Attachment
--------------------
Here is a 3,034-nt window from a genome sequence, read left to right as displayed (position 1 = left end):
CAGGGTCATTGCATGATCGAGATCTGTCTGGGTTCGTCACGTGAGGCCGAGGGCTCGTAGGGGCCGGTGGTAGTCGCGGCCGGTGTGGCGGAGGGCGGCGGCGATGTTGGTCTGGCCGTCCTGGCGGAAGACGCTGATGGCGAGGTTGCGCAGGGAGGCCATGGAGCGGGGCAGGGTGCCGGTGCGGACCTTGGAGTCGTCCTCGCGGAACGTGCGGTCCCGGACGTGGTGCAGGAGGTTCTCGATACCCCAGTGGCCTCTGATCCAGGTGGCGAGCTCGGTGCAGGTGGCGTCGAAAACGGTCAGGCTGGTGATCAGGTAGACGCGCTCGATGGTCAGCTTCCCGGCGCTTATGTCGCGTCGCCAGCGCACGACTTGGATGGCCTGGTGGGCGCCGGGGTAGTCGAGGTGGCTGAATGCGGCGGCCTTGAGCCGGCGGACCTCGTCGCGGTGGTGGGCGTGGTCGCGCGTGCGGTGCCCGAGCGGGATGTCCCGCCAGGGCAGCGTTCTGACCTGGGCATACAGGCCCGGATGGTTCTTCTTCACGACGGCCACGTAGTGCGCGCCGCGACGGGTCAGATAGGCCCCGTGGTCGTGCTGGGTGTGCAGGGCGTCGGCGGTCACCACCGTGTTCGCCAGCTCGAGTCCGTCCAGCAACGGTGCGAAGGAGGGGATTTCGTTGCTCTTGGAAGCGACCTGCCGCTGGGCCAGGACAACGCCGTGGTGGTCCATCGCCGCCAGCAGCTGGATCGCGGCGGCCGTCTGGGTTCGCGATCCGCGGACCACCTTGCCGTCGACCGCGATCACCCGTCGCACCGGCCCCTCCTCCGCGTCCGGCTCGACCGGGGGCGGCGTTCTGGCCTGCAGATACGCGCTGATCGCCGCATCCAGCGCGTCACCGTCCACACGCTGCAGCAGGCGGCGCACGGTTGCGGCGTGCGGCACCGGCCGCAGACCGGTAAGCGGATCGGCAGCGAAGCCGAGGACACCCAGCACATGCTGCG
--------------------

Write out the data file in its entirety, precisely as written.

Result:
Here is a 3,034-nt window from a genome sequence, read left to right as displayed (position 1 = left end):
CAGGGTCATTGCATGATCGAGATCTGTCTGGGTTCGTCACGTGAGGCCGAGGGCTCGTAGGGGCCGGTGGTAGTCGCGGCCGGTGTGGCGGAGGGCGGCGGCGATGTTGGTCTGGCCGTCCTGGCGGAAGACGCTGATGGCGAGGTTGCGCAGGGAGGCCATGGAGCGGGGCAGGGTGCCGGTGCGGACCTTGGAGTCGTCCTCGCGGAACGTGCGGTCCCGGACGTGGTGCAGGAGGTTCTCGATACCCCAGTGGCCTCTGATCCAGGTGGCGAGCTCGGTGCAGGTGGCGTCGAAAACGGTCAGGCTGGTGATCAGGTAGACGCGCTCGATGGTCAGCTTCCCGGCGCTTATGTCGCGTCGCCAGCGCACGACTTGGATGGCCTGGTGGGCGCCGGGGTAGTCGAGGTGGCTGAATGCGGCGGCCTTGAGCCGGCGGACCTCGTCGCGGTGGTGGGCGTGGTCGCGCGTGCGGTGCCCGAGCGGGATGTCCCGCCAGGGCAGCGTTCTGACCTGGGCATACAGGCCCGGATGGTTCTTCTTCACGACGGCCACGTAGTGCGCGCCGCGACGGGTCAGATAGGCCCCGTGGTCGTGCTGGGTGTGCAGGGCGTCGGCGGTCACCACCGTGTTCGCCAGCTCGAGTCCGTCCAGCAACGGTGCGAAGGAGGGGATTTCGTTGCTCTTGGAAGCGACCTGCCGCTGGGCCAGGACAACGCCGTGGTGGTCCATCGCCGCCAGCAGCTGGATCGCGGCGGCCGTCTGGGTTCGCGATCCGCGGACCACCTTGCCGTCGACCGCGATCACCCGTCGCACCGGCCCCTCCTCCGCGTCCGGCTCGACCGGGGGCGGCGTTCTGGCCTGCAGATACGCGCTGATCGCCGCATCCAGCGCGTCACCGTCCACACGCTGCAGCAGGCGGCGCACGGTTGCGGCGTGCGGCACCGGCCGCAGACCGGTAAGCGGATCGGCAGCGAAGCCGAGGACACCCAGCACATGCTGCG